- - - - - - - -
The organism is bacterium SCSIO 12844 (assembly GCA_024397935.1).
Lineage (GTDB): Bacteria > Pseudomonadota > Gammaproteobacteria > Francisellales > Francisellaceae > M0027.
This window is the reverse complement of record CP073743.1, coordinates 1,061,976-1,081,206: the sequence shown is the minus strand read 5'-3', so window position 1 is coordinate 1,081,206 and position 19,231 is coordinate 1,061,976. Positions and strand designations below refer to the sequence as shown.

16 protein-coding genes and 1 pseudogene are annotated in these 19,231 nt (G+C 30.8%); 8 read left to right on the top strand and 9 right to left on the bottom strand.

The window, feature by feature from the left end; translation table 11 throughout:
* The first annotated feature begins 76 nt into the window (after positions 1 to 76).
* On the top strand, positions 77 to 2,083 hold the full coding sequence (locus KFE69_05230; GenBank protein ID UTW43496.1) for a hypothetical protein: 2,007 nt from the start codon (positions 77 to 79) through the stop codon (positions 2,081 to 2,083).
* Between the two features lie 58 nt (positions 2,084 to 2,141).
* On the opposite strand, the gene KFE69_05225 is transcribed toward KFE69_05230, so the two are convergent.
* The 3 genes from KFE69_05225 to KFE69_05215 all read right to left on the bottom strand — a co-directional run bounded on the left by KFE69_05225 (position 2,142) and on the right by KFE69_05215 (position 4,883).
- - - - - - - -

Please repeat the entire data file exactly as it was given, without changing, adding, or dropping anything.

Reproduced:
The organism is bacterium SCSIO 12844 (assembly GCA_024397935.1).
Lineage (GTDB): Bacteria > Pseudomonadota > Gammaproteobacteria > Francisellales > Francisellaceae > M0027.
This window is the reverse complement of record CP073743.1, coordinates 1,061,976-1,081,206: the sequence shown is the minus strand read 5'-3', so window position 1 is coordinate 1,081,206 and position 19,231 is coordinate 1,061,976. Positions and strand designations below refer to the sequence as shown.

16 protein-coding genes and 1 pseudogene are annotated in these 19,231 nt (G+C 30.8%); 8 read left to right on the top strand and 9 right to left on the bottom strand.

The window, feature by feature from the left end; translation table 11 throughout:
* The first annotated feature begins 76 nt into the window (after positions 1 to 76).
* On the top strand, positions 77 to 2,083 hold the full coding sequence (locus KFE69_05230; GenBank protein ID UTW43496.1) for a hypothetical protein: 2,007 nt from the start codon (positions 77 to 79) through the stop codon (positions 2,081 to 2,083).
* Between the two features lie 58 nt (positions 2,084 to 2,141).
* On the opposite strand, the gene KFE69_05225 is transcribed toward KFE69_05230, so the two are convergent.
* The 3 genes from KFE69_05225 to KFE69_05215 all read right to left on the bottom strand — a co-directional run bounded on the left by KFE69_05225 (position 2,142) and on the right by KFE69_05215 (position 4,883).